|Posted on February 4, 2016 at 11:50 AM|
It's that time of the year when we pull out all those receipts we've been hoarding during the previous year to either do our own taxes, or drop on a professional tax preparer. Doing them yourself is so much easier with the few computer programs out on the market, but if the idea of devoting several weekends to working through that program's myriad of questions is not your idea of finding your best return, hiring a professional may be the next item on your To Do list.
The Internal Revenue Service (IRS) wants to remind us to be particular about who we hire to do our taxes (or the taxes of our loved ones). There are unscrupulous folks out there who just want to steal your identity, or file for deductions you might not be eligible to, just to get you a better return, and thus get them a higher fee. The IRS has some suggestions for how to search for a tax preparer:
- Ask if they have a Preparer Tax Identification Number (PTIN). Preparers are required to register with the IRS, and get one of these numbers.
- Ask if they have a professional degree (certified public accountant [CPA], enrolled agent, lawyer), attends continuing education classes, or belong to a professional association. They are not required to have a professional credential, but most do because they are interested in giving you the most up-to-date and best service.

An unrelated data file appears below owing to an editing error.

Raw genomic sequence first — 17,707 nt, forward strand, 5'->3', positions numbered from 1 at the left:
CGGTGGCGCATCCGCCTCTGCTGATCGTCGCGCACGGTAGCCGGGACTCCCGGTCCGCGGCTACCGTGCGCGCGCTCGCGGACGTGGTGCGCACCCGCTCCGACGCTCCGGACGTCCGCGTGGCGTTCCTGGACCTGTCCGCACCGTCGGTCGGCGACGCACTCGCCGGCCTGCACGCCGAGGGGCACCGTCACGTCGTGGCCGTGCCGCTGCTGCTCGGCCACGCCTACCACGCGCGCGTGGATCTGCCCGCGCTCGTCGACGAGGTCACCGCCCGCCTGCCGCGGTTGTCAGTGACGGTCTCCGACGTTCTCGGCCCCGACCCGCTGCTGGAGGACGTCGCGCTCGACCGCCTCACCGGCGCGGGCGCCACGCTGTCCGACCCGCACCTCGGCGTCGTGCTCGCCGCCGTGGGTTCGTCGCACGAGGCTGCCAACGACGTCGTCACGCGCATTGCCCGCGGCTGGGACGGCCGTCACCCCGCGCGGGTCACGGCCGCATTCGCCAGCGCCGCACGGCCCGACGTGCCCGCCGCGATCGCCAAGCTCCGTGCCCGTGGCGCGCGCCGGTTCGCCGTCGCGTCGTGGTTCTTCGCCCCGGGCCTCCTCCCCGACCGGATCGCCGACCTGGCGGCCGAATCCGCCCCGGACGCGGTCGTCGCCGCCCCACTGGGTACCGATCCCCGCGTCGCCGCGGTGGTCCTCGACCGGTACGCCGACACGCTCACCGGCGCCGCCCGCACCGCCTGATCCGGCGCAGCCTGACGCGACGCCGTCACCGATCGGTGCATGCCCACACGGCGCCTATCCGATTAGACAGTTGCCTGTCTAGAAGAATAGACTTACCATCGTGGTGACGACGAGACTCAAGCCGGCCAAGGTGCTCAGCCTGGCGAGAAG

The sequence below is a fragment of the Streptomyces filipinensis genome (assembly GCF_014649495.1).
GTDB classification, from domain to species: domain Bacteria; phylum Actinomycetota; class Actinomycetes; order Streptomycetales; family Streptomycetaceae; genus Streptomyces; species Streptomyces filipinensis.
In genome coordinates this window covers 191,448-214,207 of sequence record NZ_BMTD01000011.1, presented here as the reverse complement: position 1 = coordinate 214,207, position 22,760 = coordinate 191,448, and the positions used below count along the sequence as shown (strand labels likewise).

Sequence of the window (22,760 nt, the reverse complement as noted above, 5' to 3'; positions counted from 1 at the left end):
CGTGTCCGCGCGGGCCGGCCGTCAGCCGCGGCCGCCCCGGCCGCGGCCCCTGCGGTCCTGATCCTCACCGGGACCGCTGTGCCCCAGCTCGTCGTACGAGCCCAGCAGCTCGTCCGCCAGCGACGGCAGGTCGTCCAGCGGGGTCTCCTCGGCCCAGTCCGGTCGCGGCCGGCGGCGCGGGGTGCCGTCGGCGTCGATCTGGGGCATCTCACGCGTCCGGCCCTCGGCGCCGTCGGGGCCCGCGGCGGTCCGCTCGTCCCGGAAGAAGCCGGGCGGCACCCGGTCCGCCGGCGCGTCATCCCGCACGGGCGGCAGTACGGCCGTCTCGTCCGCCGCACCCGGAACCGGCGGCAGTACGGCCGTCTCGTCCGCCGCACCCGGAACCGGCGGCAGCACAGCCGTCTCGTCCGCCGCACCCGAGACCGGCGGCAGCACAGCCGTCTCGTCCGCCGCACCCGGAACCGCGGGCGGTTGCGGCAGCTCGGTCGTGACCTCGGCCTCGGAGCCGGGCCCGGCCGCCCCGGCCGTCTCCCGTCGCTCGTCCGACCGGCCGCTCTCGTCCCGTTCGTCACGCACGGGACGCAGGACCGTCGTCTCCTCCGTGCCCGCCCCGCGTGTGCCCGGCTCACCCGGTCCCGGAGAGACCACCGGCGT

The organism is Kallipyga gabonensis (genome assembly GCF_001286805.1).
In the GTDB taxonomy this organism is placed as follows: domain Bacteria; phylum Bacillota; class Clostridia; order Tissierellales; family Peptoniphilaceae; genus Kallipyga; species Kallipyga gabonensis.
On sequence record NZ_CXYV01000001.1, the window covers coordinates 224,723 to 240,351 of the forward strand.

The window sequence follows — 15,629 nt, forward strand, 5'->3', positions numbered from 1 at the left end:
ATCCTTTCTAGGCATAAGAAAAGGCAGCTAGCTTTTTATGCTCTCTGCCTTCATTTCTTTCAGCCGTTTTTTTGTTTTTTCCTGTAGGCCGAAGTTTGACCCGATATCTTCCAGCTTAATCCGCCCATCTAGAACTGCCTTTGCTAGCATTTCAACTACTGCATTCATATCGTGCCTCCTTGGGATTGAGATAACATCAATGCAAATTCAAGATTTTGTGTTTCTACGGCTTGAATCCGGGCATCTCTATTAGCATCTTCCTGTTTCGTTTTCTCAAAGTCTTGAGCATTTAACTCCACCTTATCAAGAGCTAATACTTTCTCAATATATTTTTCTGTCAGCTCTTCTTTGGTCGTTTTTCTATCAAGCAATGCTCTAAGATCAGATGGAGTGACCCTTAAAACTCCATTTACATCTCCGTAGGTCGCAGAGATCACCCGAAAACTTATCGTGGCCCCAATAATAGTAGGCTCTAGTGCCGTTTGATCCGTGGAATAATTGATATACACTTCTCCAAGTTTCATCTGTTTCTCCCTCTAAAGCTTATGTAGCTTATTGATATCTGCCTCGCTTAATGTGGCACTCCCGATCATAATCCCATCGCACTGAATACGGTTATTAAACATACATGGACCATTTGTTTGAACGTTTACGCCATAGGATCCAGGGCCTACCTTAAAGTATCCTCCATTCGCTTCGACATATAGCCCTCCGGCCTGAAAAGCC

- The IRS has a tool on their website to help you find a certified preparer in your area: http://irs.treasury.gov/rpo/rpo.jsf
- Ask the Better Business Bureau if there have been any complaints filed for this preparer. Check on the website for the professional association this preparer says they belong to for any issues with their membership. For CPA's check the State Board for Accountancy. For attorney's, check the State Bar Association.
- Preparers are not allowed to base their fee on the amount of your refund, so ask them how they will base your fee?
- Ask them to e-file through the IRS. It is the safest and fastest way to get your return. Preparers who have more than 10 clients must e-file.
- Make sure your preparer will be available for questions you may have after your return is filed. Fly-by-night preparers will often not be easy to find again.
- Understand if they can represent you in front of the IRS if an audit is necessary. Certified perparers can. Others are limited in what they can do.
- Never sign a blank return!
- Before you sign a completed return, review it, ask all questions until you feel satisfied and comfortable.
- Report any tax preparer misconduct to the IRS